Hellenic mythology has its fair share of mythological creatures. In general, they are considered challenges for the hero to overcome, and the Chimera (Khimaira, Χιμαιρα) is one of them. It features heavily in the story of Bellerophon.

In general, monsters beget monsters. In the case of the Chimera, it was mothered by Erchidna, half Nymph, half snake. The Chimera itself is described as a composite creature, with the body and maned head of a lion, a goat's head rising from its back, a set of goat-udders, and a serpentine tail. From Hesiod's Theogony:

"And there she has a cave deep down under a hollow rock far from the deathless gods and mortal men. There, then, did the gods appoint her a glorious house to dwell in: and she keeps guard in Arima beneath the earth, grim Echidna, a nymph who dies not nor grows old all her days.

Men say that Typhaon the terrible, outrageous and lawless, was joined in love to her, the maid with glancing eyes. So she conceived and brought forth fierce offspring; first she bare Orthus the hound of Geryones, and then again she bare a second, a monster not to be overcome and that may not be described, Cerberus who eats raw flesh, the brazen-voiced hound of Hades, fifty-headed, relentless and strong. And again she bore a third, the evil-minded Hydra of Lerna, whom the goddess, white-armed Hera nourished, being angry beyond measure with the mighty Heracles. And her Heracles, the son of Zeus, of the house of Amphitryon, together with warlike Iolaus, destroyed with the unpitying sword through the plans of Athene the spoil-driver. She was the mother of Chimaera who breathed raging fire, a creature fearful, great, swift-footed and strong, who had three heads, one of a grim-eyed lion; in her hinderpart, a dragon; and in her middle, a goat, breathing forth a fearful blast of blazing fire. Her did Pegasus and noble Bellerophon slay; but Echidna was subject in love to Orthus and brought forth the deadly Sphinx which destroyed the Cadmeans, and the Nemean lion, which Hera, the good wife of Zeus, brought up and made to haunt the hills of Nemea, a plague to men." [295-332]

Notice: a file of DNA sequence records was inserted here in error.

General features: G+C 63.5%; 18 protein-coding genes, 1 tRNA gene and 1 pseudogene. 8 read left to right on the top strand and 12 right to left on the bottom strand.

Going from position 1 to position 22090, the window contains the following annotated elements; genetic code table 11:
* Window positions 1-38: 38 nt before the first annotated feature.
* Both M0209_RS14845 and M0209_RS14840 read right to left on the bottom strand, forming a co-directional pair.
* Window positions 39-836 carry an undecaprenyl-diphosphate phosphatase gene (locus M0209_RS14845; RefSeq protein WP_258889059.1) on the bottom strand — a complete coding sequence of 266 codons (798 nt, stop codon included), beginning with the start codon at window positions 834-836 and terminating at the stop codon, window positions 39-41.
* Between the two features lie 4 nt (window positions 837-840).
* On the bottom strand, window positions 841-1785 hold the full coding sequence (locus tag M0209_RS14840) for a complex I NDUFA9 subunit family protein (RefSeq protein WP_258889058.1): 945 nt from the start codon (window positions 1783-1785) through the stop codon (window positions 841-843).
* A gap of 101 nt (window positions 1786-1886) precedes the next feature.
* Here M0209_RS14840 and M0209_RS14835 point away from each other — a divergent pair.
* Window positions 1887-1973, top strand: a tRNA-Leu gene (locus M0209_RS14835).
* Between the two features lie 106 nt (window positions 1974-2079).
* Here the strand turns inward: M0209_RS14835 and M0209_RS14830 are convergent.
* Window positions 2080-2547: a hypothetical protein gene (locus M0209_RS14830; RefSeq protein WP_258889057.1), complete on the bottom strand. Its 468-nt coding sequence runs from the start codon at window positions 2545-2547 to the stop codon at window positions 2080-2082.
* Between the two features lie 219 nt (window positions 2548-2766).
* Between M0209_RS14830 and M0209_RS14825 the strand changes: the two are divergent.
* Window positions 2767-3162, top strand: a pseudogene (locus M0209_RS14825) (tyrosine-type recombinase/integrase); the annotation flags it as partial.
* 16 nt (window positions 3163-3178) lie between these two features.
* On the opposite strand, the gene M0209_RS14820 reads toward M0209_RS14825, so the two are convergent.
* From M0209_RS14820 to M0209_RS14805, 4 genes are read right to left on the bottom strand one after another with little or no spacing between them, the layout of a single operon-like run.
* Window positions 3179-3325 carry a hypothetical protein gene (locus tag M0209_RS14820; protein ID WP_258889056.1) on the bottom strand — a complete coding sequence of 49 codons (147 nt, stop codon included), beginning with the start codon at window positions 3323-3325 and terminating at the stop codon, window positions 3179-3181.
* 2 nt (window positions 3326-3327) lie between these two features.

As said before, the Chimera's main accomplishment if being felled by Bellerophon (Βελλεροφων), a mighty hero who was a son of the Corinthian king, Glaucus and Eurymede, and a grandson of Sisyphus. Alternatively, he was a son of Poseidon and Eurymede. In punishment, Bellerophon was told to slay the Chimera. What crime he committed differs along stories; in some, he is punished for committing murders and this quest is his purification, in others, he is being set up to die, and in a others again, he is falsely accused of trying to seduce or assaulting a married woman.

Hyginus in his 'Astronomica' speaks of the latter of events that led up to the dead of the Chimera:

"Others say that at the time Bellerophon came to visit Proetus, son of Abas and king of the Argives, Antia, the king’s wife, smitten with love for the guest, begged to visit him, promising him her husband’s kingdom. When she couldn’t obtain this request, out of fear that he would accuse her to the king, she anticipated him by telling Proetus that he had offered violence to her. Proetus, who had been fond of Bellerophon, was reluctant to inflict punishment himself, but knowing that he had the horse Pegasus, sent him to the father of Antia (some call her Sthenoboea), for him to defend his daughter’s chastity and send the youth against the Chimera, which at that time was laying waste with flames the country of the Lycians." [II.18]
As theoi.com wisely notes:

"The Khimaira (Chimera) may have symbolised the cold of winter: her fire-breathing lion-head representing frost, her goat-head the storms of winter (aigis in Greek means both goatish and storm), and her serpentine-head winter sickness. Khimaira's name was perhaps derived from the Greek words kheima (cold, frost, winter) and aera (air). The father of Khimaira was Typhoeus the daemon of deadly, winter-storms and her mother was Ekhidna a daemon of illness and disease."